David Whitehead to re-open after $2m govt injection

HARARE - Zimbabwe’s government has injected $2 million into David Whitehead to resume operations.

David Whitehead, a large textile firm that used to employ 2 500 people in Chegutu, 100km southwest of Harare, collapsed in 2011 after being placed under judicial management since 2006.

A deal had been reached with Zimbabwe Asset Management Company (Zamco) — a special purpose vehicle to buy secured bad debt from the banking sector — allowing David Whitehead to resume operations.

“We are going to make a statement jointly, myself, Zamco and workers of David Whitehead,” Chegutu West Zanu PF MP Dexter Nduna told the Daily News.

“Zamco has given $2 million to David Whitehead. The government has ploughed more than $100 million in the cotton industry and they have given $2 million to ailing David Whitehead. We are expecting the company to be reopened soon.

“The resumption of David Whitehead operations would create employment. The benefits of the reopening of this company are expected to be felt in the communities in Chegutu and Kadoma.”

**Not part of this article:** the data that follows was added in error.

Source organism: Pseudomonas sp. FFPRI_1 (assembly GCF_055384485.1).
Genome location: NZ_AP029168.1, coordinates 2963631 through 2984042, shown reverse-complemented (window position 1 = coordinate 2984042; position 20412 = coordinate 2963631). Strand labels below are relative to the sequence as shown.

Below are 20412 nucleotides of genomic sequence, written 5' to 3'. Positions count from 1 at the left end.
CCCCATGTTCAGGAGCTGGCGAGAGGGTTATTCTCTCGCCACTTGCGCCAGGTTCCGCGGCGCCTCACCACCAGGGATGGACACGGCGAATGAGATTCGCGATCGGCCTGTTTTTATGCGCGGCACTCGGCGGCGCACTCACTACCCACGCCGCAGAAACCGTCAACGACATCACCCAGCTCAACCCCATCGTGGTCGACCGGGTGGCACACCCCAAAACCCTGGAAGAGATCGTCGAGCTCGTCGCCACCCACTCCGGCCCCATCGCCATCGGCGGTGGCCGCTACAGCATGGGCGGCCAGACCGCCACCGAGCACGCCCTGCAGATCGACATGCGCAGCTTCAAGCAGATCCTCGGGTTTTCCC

David Whitehead has been under judicial management since 2006. A new investor came on board in 2008 promising to inject millions.

By the time the investor exited in 2010, the textile giant had lost more than what was injected.

David Whitehead used to produce about 20 million metres of fabric per year while directly employing 2 500 workers and thousands in down and upstream industries.

Zimbabwe’s textile sector used to be one of the country’s major employers, providing jobs to about 51 000 people at its peak.

Job losses in the clothing industry between 2009 and 2012 totalled 8 752, or 65 percent after dollarisation.

The textile industry fared even worse than the clothing industry during the same period with such giants as David Whitehead, once the sector’s largest firm, Cone Textiles or Modzone, Merlin and Cotton Printers all collapsing. Zimbabwe has major competitive advantages over other textile manufacturing countries.

These include proximity to the industry’s primary raw material cotton, in addition to skilled labour and a highly literate population.